I’m interrupting my series on “Five types of Christians” inspired by The Next Christians by Gabe Lyons to present a narrative of my interaction with another evangelical on campus earlier this year. This story leads nicely into my next article in this series and I hope you too will find it interesting to catch a glimpse of this man’s approach to communicating the gospel.
The front of Kevin's business card
The University of Illinois kicks off the fall semester with Quad Day. The marching band plays, the flags and dancers perform; 6’ x 8’ booths line the walkways where student organizations set up shop to recruit new students and re-enlist the returners.
Kevin* was a part of the festivities as well, even though he’s not a student. And even though it was the day before syllabus day – exams wouldn’t start for another 4-5 weeks – Kevin had a test to administer: the Good Test.
Armed with freshly-printed, glossy business cards, I can only imagine that Kevin felt a few butterflies as he arrived at the quad this year. His task would require some courage, I suppose, stepping out of the comfort zone to make a difference…
At some point, Kevin ran into my friend Adam, and started a conversation.
My friend Adam is an atheist – perhaps exactly the kind of person Kevin was looking for. But somehow, the two just weren’t clicking. Of course, the fact that Kevin found Adam at the Interfaith in Action booth was probably a little bit confusing. Adam wasn’t there to claim that all religions lead to a common truth, or that he was okay with people believing whatever they wanted to believe. In fact, Adam disagrees fundamentally with the religious people he encounters (“one of my favorite things is debate” Adam likes to say).
Perhaps this caught Kevin off-guard. Or he perhaps he didn’t know how to have this conversation in the first place. But as I listened in, I observed Adam explaining interfaith dialogue, Kevin asking questions – trying, unsuccessfully, to get to a topic that would segue to The Good Test.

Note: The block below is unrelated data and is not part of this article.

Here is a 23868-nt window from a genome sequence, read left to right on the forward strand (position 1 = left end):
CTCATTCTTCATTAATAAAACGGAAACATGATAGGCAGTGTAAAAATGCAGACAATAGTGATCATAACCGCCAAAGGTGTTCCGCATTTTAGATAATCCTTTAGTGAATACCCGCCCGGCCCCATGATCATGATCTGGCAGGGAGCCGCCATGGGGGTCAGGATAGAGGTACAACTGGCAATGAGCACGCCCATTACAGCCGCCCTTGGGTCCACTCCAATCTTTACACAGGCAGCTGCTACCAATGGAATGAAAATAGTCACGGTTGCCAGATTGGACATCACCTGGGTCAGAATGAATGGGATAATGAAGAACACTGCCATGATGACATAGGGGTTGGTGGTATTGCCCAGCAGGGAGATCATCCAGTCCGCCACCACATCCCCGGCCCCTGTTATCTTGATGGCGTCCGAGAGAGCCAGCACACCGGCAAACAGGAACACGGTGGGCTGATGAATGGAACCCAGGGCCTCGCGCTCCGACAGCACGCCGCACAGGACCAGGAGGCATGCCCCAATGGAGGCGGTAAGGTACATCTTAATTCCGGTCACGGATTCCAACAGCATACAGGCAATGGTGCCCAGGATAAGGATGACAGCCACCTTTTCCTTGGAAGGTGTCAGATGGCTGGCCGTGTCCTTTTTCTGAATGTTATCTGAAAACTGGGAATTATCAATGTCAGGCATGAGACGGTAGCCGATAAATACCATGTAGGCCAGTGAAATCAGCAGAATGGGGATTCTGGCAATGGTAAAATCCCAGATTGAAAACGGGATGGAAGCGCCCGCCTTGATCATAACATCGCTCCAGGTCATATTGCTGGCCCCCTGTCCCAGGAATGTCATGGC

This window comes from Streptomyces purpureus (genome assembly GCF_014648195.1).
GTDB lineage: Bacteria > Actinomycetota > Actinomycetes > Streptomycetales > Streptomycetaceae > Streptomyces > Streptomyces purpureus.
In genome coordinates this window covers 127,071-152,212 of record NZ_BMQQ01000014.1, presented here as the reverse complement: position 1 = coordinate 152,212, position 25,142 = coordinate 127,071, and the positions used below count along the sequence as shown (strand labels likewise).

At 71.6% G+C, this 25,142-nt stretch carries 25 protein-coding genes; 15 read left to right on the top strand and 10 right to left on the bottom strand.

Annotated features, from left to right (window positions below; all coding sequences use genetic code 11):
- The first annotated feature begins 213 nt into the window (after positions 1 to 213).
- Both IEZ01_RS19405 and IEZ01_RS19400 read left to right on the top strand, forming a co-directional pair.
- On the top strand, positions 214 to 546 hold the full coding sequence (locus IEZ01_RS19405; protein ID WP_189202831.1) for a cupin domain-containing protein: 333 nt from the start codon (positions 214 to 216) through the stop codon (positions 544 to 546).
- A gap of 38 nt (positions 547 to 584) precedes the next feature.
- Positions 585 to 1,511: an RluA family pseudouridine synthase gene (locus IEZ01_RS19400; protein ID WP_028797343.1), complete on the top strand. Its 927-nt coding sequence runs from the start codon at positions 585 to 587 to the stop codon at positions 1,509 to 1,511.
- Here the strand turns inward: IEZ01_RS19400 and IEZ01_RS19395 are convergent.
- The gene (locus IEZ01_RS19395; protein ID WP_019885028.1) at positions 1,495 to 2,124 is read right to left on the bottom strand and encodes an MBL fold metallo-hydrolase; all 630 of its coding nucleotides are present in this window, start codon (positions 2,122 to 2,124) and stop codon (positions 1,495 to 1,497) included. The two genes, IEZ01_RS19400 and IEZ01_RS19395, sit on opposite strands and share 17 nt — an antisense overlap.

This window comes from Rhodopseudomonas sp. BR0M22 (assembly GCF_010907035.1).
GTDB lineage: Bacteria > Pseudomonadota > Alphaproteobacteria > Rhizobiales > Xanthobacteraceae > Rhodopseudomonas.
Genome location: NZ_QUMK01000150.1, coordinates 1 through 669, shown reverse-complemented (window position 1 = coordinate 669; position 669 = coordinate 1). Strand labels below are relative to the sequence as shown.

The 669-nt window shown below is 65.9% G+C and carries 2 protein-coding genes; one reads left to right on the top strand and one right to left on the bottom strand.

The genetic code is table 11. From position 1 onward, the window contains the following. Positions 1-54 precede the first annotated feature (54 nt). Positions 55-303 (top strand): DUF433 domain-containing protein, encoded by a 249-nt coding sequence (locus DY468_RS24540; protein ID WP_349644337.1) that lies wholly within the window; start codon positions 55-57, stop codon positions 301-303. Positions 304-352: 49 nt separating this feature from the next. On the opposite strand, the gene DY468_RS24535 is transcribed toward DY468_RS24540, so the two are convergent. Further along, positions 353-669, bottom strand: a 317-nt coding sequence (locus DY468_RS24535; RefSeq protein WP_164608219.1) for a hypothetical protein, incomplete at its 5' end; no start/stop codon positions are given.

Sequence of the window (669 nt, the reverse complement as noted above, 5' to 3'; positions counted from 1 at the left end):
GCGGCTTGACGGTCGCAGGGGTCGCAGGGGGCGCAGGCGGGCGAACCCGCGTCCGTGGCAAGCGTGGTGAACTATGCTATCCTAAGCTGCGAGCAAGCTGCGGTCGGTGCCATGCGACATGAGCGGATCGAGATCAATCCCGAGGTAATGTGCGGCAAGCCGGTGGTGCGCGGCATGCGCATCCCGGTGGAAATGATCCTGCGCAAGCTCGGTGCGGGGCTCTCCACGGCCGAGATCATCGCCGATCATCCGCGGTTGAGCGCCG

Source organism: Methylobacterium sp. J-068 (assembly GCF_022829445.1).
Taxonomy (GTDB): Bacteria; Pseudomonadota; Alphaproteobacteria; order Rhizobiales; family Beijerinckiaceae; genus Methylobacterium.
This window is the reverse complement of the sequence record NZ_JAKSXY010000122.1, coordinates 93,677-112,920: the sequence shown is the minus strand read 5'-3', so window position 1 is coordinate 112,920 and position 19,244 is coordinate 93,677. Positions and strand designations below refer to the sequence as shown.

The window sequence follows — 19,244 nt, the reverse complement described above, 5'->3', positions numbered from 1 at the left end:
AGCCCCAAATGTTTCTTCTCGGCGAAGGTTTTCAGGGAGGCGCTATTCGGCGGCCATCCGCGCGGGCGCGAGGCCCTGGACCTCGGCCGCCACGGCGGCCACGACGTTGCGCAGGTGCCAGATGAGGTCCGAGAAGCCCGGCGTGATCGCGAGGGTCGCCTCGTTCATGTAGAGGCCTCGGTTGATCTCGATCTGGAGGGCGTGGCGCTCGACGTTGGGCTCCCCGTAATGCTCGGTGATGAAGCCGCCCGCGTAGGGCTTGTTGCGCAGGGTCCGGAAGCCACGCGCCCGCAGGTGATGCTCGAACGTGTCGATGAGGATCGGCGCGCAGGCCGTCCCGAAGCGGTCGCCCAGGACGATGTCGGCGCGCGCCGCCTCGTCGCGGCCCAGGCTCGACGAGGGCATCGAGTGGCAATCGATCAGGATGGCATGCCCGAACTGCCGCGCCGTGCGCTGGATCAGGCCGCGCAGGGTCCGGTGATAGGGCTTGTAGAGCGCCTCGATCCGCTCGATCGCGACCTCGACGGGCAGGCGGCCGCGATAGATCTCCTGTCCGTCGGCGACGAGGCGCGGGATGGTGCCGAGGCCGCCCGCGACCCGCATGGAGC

That’s when Adam punted to me.
“It’s funny,” Adam explained, clearly looking for an escape route “because my friend Greg is actually an evangelical too.”
I shook Kevin’s hand and we stepped to the side.
“So tell me about your background.”
Kevin stammered a few words, clearly a little flustered, possibly because he just encountered an evangelical at the interfaith table.
“Like, what denomination did you grow up in?” I tried to save him the embarrassment.
His specific response isn’t important, but I wanted to be sure he was coming from a Biblically-rooted theology and that he wasn’t far-out, like a member of the Westborough Baptist Church who had gotten lost on his way back from the latest protest. He sounded legit to me.
“So, like Adam said, interfaith cooperation is the idea that people from different religious and non-religious traditions can work together for the common good while integrating a discussion about values.” I said, also struggling to segue to my central thesis. “Like, we often have a dialogue around the question: ‘why do you serve?’ which, to me, is an invitation to talk about Jesus. I think it’s actually unique way to do evangelism, even though it’s a little bit of a different approach.” I didn’t want to tell him yet that I thought it was a better approach. We’ll see where this goes.